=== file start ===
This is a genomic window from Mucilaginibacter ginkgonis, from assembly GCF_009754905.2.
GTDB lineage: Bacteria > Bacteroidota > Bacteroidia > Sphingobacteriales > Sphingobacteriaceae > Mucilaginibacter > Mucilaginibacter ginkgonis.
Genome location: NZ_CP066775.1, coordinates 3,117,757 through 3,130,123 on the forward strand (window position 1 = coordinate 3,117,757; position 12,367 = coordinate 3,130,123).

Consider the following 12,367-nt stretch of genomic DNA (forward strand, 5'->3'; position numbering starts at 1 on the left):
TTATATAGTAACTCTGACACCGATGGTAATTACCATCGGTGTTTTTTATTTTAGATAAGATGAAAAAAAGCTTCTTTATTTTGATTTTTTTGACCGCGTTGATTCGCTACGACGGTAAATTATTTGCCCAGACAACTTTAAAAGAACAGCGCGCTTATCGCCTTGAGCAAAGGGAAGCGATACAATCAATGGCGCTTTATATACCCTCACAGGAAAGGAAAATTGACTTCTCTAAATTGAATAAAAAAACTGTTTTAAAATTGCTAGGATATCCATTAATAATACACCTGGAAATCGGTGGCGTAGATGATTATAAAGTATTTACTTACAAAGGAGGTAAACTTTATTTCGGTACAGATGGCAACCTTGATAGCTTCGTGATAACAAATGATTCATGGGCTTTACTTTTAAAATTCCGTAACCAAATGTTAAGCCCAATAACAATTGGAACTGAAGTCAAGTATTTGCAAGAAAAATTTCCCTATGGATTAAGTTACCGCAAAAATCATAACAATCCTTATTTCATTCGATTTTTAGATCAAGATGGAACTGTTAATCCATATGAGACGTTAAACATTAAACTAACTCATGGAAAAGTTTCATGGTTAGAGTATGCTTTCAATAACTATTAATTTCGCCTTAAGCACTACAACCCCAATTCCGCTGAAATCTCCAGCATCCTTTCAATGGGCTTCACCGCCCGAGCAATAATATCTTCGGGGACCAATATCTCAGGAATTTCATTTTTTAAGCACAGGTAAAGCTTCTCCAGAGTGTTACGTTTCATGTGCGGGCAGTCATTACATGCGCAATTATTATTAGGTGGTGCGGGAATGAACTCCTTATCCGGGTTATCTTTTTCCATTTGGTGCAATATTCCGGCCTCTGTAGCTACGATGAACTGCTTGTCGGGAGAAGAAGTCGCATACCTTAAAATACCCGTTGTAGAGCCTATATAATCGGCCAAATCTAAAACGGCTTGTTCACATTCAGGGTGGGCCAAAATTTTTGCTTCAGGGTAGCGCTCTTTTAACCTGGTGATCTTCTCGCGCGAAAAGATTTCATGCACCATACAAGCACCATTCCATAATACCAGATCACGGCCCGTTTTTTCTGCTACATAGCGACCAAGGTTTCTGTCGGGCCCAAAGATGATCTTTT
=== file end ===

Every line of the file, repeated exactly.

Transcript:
This is a genomic window from Mucilaginibacter ginkgonis, from assembly GCF_009754905.2.
GTDB lineage: Bacteria > Bacteroidota > Bacteroidia > Sphingobacteriales > Sphingobacteriaceae > Mucilaginibacter > Mucilaginibacter ginkgonis.
Genome location: NZ_CP066775.1, coordinates 3,117,757 through 3,130,123 on the forward strand (window position 1 = coordinate 3,117,757; position 12,367 = coordinate 3,130,123).

Consider the following 12,367-nt stretch of genomic DNA (forward strand, 5'->3'; position numbering starts at 1 on the left):
TTATATAGTAACTCTGACACCGATGGTAATTACCATCGGTGTTTTTTATTTTAGATAAGATGAAAAAAAGCTTCTTTATTTTGATTTTTTTGACCGCGTTGATTCGCTACGACGGTAAATTATTTGCCCAGACAACTTTAAAAGAACAGCGCGCTTATCGCCTTGAGCAAAGGGAAGCGATACAATCAATGGCGCTTTATATACCCTCACAGGAAAGGAAAATTGACTTCTCTAAATTGAATAAAAAAACTGTTTTAAAATTGCTAGGATATCCATTAATAATACACCTGGAAATCGGTGGCGTAGATGATTATAAAGTATTTACTTACAAAGGAGGTAAACTTTATTTCGGTACAGATGGCAACCTTGATAGCTTCGTGATAACAAATGATTCATGGGCTTTACTTTTAAAATTCCGTAACCAAATGTTAAGCCCAATAACAATTGGAACTGAAGTCAAGTATTTGCAAGAAAAATTTCCCTATGGATTAAGTTACCGCAAAAATCATAACAATCCTTATTTCATTCGATTTTTAGATCAAGATGGAACTGTTAATCCATATGAGACGTTAAACATTAAACTAACTCATGGAAAAGTTTCATGGTTAGAGTATGCTTTCAATAACTATTAATTTCGCCTTAAGCACTACAACCCCAATTCCGCTGAAATCTCCAGCATCCTTTCAATGGGCTTCACCGCCCGAGCAATAATATCTTCGGGGACCAATATCTCAGGAATTTCATTTTTTAAGCACAGGTAAAGCTTCTCCAGAGTGTTACGTTTCATGTGCGGGCAGTCATTACATGCGCAATTATTATTAGGTGGTGCGGGAATGAACTCCTTATCCGGGTTATCTTTTTCCATTTGGTGCAATATTCCGGCCTCTGTAGCTACGATGAACTGCTTGTCGGGAGAAGAAGTCGCATACCTTAAAATACCCGTTGTAGAGCCTATATAATCGGCCAAATCTAAAACGGCTTGTTCACATTCAGGGTGGGCCAAAATTTTTGCTTCAGGGTAGCGCTCTTTTAACCTGGTGATCTTCTCGCGCGAAAAGATTTCATGCACCATACAAGCACCATTCCATAATACCAGATCACGGCCCGTTTTTTCTGCTACATAGCGACCAAGGTTTCTGTCGGGCCCAAAGATGATCTTTT